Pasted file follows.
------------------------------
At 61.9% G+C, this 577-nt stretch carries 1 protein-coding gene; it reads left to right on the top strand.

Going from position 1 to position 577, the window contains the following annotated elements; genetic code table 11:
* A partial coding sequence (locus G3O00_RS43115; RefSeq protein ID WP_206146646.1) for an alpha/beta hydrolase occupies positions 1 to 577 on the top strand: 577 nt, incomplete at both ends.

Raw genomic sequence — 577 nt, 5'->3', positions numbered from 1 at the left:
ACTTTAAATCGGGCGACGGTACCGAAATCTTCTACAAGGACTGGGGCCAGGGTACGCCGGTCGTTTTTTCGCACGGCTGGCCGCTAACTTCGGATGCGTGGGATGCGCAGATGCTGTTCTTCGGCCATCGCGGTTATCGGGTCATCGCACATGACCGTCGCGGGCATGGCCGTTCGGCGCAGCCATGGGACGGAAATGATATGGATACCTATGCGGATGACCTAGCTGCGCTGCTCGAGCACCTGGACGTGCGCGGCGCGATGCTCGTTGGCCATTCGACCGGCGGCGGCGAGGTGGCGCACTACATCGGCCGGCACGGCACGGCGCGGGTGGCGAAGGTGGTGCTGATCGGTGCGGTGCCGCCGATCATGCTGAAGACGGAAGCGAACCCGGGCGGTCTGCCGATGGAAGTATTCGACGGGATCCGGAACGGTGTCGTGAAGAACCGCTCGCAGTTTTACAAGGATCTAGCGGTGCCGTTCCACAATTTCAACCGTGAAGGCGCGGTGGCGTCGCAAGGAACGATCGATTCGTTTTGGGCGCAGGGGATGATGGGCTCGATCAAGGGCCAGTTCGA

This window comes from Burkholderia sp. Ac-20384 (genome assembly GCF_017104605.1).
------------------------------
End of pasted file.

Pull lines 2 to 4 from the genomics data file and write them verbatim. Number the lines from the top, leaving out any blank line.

Going from position 1 to position 577, the window contains the following annotated elements; genetic code table 11:
* A partial coding sequence (locus G3O00_RS43115; RefSeq protein ID WP_206146646.1) for an alpha/beta hydrolase occupies positions 1 to 577 on the top strand: 577 nt, incomplete at both ends.

Raw genomic sequence — 577 nt, 5'->3', positions numbered from 1 at the left: